As I was analyzing Mitt Romney tweets for a research paper, I noticed something that I didn’t notice in the 2008 election–Infographics.
GOP candidate Mitt Romney had a lot of infographics on his web site–so does President Barack Obama.
Here is President Obama’s take on Job Creation–
Here is Romney’s infographic about Obama’s presidency:
The candidate’s web sites show striking visual content that breaks down numbers, policies, and issues. The importance of how visual communication can affect the electorate’s understanding of the campaign is crucial to the end result–a vote.
The infographics add another layer to understanding what each candidate offers the American citizen. In the end, will the best infographics win the election?
Allan Dix says this:
Information visualisation can involve different senses, not just vision; visual representations are most common and often most powerful because of the overwhelming proportion of our brains dedicated to visual processing. Visualisation can be used to aid understanding or to persuade (or even mislead).
In other words, the American voter has to realize these infographics are just as rhetorical as a speech, tweet and or Facebook post. Infographics, as detailed as they are, are still setting an agenda for the campaign and creating a visual stereotype of the other candidate’s beliefs.
Below are two infographics target towards women. One is Romney’s version of Women and the Obama Economy:
Here’s Obama’s infographic about women’s birth control facts:
Rhetorically, these two infographics are setting the agenda for how the campaigns are going to target women voters, one economically, and one socially.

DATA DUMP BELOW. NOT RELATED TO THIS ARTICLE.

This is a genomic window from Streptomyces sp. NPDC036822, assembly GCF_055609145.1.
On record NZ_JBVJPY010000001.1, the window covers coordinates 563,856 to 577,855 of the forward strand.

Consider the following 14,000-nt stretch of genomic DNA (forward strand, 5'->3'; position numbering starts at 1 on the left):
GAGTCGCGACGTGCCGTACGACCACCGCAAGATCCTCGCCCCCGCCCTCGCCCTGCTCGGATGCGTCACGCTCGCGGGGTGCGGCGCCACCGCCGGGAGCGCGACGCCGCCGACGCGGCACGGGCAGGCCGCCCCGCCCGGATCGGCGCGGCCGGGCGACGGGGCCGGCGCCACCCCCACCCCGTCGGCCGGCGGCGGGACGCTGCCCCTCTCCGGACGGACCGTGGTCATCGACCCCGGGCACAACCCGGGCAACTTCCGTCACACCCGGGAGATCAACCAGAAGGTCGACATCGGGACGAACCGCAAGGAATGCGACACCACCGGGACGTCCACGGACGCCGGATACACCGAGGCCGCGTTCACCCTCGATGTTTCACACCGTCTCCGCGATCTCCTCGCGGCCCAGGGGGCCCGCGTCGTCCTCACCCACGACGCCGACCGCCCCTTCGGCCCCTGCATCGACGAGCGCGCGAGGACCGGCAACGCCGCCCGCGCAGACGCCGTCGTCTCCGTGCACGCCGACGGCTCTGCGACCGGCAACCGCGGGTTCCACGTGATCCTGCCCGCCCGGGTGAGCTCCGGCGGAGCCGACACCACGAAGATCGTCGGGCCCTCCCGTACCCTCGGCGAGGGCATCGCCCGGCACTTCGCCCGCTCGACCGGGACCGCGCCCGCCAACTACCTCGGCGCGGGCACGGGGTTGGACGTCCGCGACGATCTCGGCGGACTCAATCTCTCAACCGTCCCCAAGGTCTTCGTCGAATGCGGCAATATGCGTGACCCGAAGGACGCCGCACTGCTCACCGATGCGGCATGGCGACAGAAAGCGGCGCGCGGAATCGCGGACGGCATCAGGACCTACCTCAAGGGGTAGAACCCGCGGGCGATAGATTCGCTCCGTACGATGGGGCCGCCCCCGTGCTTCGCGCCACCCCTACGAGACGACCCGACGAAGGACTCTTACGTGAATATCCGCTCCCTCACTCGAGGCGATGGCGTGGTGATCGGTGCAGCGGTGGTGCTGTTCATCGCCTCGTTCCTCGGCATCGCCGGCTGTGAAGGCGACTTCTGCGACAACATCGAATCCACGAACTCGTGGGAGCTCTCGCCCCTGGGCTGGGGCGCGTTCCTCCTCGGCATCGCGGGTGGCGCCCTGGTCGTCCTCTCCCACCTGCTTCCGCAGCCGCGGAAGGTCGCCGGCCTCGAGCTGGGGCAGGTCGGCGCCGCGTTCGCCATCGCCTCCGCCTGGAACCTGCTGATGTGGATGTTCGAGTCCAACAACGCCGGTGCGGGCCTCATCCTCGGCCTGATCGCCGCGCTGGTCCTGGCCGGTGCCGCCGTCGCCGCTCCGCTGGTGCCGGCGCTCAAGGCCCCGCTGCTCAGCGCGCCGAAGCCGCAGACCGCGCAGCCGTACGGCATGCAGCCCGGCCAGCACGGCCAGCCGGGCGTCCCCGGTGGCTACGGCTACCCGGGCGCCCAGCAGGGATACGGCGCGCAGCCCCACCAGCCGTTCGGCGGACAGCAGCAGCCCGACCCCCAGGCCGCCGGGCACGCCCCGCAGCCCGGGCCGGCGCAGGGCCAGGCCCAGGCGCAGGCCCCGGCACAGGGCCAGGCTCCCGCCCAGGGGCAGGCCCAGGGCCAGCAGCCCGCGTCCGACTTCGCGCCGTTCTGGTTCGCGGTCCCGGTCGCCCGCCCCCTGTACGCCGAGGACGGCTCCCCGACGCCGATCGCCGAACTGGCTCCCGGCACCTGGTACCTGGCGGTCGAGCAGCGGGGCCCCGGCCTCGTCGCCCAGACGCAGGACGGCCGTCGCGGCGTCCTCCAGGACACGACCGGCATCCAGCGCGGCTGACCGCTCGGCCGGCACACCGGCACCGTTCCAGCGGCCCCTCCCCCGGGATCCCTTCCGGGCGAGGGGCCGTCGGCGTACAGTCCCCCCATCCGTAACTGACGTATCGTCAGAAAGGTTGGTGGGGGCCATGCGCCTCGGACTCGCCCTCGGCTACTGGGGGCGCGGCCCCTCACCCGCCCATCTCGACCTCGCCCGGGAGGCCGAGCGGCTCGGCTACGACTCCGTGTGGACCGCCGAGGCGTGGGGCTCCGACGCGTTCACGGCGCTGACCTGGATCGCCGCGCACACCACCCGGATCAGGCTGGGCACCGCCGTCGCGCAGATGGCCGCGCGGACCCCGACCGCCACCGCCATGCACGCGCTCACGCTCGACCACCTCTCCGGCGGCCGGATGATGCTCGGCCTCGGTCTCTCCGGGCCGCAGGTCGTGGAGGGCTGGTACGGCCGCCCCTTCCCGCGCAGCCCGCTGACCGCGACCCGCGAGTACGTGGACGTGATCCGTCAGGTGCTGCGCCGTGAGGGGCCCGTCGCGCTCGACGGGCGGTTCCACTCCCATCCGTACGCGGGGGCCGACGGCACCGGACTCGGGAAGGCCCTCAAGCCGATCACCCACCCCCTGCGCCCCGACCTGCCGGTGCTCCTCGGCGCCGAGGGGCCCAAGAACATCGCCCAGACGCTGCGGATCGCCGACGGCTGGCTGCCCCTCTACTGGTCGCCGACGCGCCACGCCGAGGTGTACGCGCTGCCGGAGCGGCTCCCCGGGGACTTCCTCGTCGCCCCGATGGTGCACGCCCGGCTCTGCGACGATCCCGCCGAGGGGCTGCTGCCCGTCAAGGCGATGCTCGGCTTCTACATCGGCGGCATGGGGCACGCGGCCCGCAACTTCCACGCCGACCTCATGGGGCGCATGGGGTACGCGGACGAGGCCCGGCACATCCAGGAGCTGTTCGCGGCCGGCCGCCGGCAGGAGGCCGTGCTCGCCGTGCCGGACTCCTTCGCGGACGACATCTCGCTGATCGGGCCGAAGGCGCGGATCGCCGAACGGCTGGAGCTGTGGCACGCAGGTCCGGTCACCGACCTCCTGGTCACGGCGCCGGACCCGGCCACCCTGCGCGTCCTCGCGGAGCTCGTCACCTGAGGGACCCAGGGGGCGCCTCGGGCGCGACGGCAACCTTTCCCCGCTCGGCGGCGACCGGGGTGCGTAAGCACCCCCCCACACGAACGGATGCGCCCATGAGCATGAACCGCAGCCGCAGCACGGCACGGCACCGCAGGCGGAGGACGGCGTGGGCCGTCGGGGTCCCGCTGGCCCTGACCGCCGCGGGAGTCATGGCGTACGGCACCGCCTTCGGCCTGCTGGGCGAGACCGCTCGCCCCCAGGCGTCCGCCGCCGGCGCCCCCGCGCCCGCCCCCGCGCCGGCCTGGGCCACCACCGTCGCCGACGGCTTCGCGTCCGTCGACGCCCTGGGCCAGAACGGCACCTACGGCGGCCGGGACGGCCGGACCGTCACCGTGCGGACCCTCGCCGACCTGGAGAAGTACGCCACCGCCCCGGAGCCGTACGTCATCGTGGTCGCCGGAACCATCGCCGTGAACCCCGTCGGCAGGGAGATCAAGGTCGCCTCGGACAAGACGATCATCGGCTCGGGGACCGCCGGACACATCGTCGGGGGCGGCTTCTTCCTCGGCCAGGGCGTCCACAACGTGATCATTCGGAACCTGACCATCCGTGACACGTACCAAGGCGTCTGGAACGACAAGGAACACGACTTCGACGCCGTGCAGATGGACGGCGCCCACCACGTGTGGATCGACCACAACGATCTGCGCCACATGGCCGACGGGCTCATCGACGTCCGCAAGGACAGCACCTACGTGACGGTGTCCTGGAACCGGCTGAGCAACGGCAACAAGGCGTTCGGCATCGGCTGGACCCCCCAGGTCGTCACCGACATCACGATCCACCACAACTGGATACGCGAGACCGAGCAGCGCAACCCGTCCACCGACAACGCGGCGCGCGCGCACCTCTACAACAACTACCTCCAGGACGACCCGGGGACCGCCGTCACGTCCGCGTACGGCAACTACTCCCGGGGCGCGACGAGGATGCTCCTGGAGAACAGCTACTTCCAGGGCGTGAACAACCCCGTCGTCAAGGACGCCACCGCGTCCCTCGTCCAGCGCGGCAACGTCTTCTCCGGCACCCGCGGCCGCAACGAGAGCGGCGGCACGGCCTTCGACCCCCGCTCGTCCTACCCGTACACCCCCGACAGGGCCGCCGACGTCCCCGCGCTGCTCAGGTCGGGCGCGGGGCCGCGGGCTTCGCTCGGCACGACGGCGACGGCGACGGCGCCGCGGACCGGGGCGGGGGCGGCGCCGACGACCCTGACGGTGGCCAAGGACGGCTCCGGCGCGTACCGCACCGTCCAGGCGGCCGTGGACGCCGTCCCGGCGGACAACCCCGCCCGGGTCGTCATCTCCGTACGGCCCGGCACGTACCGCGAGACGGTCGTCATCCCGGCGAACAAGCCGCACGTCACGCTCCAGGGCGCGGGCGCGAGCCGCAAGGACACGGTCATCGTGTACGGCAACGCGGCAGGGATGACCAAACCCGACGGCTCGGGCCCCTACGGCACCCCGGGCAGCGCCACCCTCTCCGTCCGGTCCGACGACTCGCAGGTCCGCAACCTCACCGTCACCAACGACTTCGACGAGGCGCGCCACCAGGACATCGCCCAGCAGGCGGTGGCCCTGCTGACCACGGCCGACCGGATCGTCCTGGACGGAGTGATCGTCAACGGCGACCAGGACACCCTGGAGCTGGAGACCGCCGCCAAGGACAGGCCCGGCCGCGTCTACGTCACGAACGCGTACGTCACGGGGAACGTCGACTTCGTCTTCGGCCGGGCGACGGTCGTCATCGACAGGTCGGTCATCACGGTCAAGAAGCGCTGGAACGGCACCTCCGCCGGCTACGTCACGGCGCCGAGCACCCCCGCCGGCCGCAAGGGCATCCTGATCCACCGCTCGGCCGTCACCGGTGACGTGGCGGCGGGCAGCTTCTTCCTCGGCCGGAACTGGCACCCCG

Do these types of infographics help voters make well informed decisions or do these types of infographics create a more confused voter? I would like a third party infographic–one from an established unbiased news organization-(I know what you’re thinking… Ha! Good luck finding one of those these days.)
Data Journalism is here to stay as long as the Internet keeps the viral culture alive. Stanford has a great video series that explains the importance of this type of visual storytelling and why visualization narratives are important. Are campaign web sites reporting reliable numbers? I’m guessing the answer would be no and that the infographics between the two candidates are manipulated to fit the need of the infographic.
Another blogger, Frankie De Soto at MediaRumba.com , acknowledges that the new craze Pinterest is popular because people get to visually organize images according to their interests. In a way, these candidate’s infographics categorizes their beliefs, issues and policies for the reader. But, my fear is that the reader is just looking at the infographics and not the rest of the information that may accompany the issue. The images that candidates are using are vital to understanding their beliefs, but also, we must realize these visualizations are rhetorical and are used to persuade the voter. As the campaigns’ visual aspects are “cool” and “new,” remember the graphics do not tell the whole story. They only tell parts of the story that can help lead us to more information. But, as we seek out more information, and compare the graphics remember to seek out what other infographics are being used by others not campaigning and ALWAYS look at the infographics’ creators because they may have a hidden agenda.
I Googled “women and election infographic” and found this story and infographic at The Atlantic:
Just remember infographics are part of a bigger rhetorical narrative that seeks to help the audience sift through the information overload quicker and to allow readers to compare and contrast the numbers. More importantly, remember to seek out more information because images can be deceiving.